Mogadishu death toll mounts: Somalia declares three days of mourning after blast

The aftermath of the explosion in Mogadishu

The aftermath of the explosion in Mogadishu

The death toll from Saturday’s truck bomb blast in Somalia’s capital, Mogadishu, has surged to at least 231 people, according to police and medical sources.

At least 275 people were also wounded in the powerful explosion at a busy road junction, which flattened nearby homes and businesses and turned vehicles into burned wrecks.

Senior police officer Ali Hassan Kulmiye yesterday confirmed the death toll to dpa news agency, with Madina Hospital Director Mohamed Yusuf counting 221 people killed and officials at Erdegon Hospital saying that there were another 10 victims from the blast.

Senator Abshir Abdi Ahmed also gave a death toll of 231, citing doctors at hospitals he had visited in Mogadishu yesterday, according to AP. Many of the bodies in hospital mortuaries had not yet been identified, he added.

Earlier in the day, Abdulkadir Abdirahman, director of the city’s ambulance service, said that at least 85 people were killed in the attack, warning that the death toll was expected to rise.

President Mohamed Abdullahi Mohamed Farmaajo yesterday declared three days of national mourning following the attack. “We will observe three days of mourning for innocent victims, flags will be flown at half-mast. Time to unite and pray together. Terror won’t win,” Mohamed said in a statement posted on the presidency’s official Twitter account early yesterday.

The president also urged residents to help those affected by the attack. “I call on our citizens to come out, extend help, donate blood and comfort the bereaved. Let’s get through this together,” Mohamed said.

The blast, described by Mogadishu residents as the most powerful they had witnessed in years, also left dozens wounded.

No group has claimed responsibility for the attack.

Emergency services were overstretched and worked late into the night as they tried to rescue people who were trapped in the destroyed buildings.

The city’s mayor called on residents to donate blood as hospitals were running out of blood.

“I call on the Somali people to visit the city’s hospitals and donate blood. Please, come to the rescue of your brothers,” Thabit Abdi Mohammed, said after donating blood at a local hospital.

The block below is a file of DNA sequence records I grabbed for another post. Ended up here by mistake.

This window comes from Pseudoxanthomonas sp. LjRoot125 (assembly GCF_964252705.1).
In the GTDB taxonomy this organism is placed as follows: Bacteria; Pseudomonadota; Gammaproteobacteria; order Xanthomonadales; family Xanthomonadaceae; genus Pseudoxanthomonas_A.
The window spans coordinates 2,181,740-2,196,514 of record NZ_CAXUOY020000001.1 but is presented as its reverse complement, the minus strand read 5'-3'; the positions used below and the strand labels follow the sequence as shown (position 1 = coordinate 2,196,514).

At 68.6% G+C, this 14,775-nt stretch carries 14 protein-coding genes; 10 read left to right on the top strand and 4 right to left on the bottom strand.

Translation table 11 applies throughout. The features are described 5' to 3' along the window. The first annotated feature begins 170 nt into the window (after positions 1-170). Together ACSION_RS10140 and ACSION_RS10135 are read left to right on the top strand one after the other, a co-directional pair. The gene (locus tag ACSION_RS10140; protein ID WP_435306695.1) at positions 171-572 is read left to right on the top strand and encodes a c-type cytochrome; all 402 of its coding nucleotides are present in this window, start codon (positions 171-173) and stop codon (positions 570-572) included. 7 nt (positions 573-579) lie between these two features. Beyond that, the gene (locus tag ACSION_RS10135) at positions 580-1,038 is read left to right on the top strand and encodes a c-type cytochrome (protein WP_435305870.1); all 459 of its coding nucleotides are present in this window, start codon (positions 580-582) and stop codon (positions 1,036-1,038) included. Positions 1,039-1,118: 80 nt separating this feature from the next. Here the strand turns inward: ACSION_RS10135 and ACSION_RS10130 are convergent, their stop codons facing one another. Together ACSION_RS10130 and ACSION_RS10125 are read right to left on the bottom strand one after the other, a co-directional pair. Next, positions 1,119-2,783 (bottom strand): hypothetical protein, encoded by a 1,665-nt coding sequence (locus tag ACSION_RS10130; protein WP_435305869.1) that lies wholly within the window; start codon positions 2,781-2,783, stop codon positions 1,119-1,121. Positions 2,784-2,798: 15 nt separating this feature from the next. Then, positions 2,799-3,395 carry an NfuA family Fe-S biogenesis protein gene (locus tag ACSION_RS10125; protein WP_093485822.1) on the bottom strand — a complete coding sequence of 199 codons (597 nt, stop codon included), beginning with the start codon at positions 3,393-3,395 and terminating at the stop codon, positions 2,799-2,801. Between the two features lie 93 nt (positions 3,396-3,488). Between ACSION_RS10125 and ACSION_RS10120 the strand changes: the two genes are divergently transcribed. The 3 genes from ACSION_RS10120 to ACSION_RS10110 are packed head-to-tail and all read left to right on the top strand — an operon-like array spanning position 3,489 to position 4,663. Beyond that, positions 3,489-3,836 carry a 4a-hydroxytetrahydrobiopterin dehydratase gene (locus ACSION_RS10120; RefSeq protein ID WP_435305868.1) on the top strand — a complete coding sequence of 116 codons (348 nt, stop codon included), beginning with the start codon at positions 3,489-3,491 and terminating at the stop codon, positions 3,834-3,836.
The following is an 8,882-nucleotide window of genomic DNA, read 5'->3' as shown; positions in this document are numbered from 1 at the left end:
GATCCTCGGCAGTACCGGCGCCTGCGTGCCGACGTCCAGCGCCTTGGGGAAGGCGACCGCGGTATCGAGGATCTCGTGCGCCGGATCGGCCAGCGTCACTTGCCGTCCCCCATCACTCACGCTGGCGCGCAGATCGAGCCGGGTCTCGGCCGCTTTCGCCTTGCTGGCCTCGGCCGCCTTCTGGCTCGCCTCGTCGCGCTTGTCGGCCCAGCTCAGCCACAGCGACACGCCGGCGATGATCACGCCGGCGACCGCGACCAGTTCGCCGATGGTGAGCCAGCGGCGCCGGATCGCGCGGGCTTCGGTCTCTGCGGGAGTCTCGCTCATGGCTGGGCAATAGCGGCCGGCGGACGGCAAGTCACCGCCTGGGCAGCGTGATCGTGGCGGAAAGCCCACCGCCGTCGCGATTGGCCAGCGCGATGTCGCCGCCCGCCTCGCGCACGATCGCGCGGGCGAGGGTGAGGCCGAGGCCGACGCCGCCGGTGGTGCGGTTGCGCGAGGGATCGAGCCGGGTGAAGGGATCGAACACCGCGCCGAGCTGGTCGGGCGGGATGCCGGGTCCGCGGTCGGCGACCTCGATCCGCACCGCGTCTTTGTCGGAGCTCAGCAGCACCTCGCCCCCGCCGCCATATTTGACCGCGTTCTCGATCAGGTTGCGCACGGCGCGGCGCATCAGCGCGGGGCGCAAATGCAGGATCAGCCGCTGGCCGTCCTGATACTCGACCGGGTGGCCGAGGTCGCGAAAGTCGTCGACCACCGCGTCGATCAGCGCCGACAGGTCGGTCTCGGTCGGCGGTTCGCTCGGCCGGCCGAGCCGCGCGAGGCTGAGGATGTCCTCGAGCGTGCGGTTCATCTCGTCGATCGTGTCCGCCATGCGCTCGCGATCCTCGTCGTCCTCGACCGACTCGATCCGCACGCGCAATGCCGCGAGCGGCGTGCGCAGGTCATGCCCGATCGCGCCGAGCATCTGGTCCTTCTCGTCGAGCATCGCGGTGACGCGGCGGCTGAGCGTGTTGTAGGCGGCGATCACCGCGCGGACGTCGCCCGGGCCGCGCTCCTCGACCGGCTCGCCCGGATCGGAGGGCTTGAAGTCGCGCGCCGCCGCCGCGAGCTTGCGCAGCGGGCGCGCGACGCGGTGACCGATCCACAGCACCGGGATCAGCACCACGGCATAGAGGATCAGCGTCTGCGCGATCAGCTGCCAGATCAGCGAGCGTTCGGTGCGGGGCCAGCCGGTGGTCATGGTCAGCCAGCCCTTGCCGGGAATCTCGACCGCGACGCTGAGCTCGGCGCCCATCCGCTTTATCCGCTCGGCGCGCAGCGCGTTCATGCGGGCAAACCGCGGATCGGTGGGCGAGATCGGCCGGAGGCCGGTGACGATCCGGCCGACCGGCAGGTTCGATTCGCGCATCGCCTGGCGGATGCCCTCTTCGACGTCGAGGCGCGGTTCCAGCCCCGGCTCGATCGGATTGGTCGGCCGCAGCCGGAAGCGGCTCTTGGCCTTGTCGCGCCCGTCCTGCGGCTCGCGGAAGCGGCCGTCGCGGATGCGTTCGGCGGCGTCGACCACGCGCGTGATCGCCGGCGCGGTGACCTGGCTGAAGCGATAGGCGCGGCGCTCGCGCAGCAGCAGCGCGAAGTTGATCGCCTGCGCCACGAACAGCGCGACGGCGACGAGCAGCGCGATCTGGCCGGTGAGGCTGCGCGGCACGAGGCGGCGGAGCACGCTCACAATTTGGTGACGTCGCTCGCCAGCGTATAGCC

The attack came 48 hours after both the defence minister and army chief of the country resigned from their posts without explanation.

Meanwhile, Abdirahman recounted the horrors he saw after the truck bomb blast.

He spoke to Al Jazeera’s Hamza Mohamed:

“It was a normal day. Very quiet and not much work to do. I was sitting behind my desk at work. Our office is about one kilometre from the scene of the explosion.

All of a sudden, I heard a very big blast. Everything shook. I have never heard anything that loud before. Within a few minutes, the sky was covered with very dark smoke that covered even the sunlight.

I picked up my phone and called the rest of the team. I did not need to tell what just happened because they all heard it. We all rushed in the direction of the billowing smoke. Aamin ambulance service was established in 2008 and we have never seen such devastation. Not even in our dreams.

Everywhere you looked, there were dead bodies.

Everywhere you turned, there were wounded people crying for help. I never imagined I will see such a scene.

Big buildings were completely destroyed. Buildings crumbled. Vehicles were burned and upside down. The tarmac was covered in flesh, blood and pieces of clothes. Our country has never seen anything even close to this. In one of the burned minibuses were young students coming from school, their charred remains tangled in what was left of the vehicle they were travelling in.

I will never forget that gruesome sight.

Our 10 ambulances were not enough to take all the injured and dead to hospital. The corpses were destroyed beyond recognition. You could not tell which corpse was a man and which was a woman.

Everyone in the city was trying to call their family members and friends to see if they were okay. This jammed the network and we in the ambulance service could not communicate with each other or the hospitals. The hospitals were overwhelmed. They had no choice but to treat the injured in the hallways because everywhere else was full. I saw people I used to see every day in the city among the dead.

Every home in Mogadishu has lost someone or know someone that was killed in the explosion.

The city is in mourning.” — Al jazeera

Pin It
  • Wellington

    SAD, I wonder is there a country left there what with all these frequent terror attacks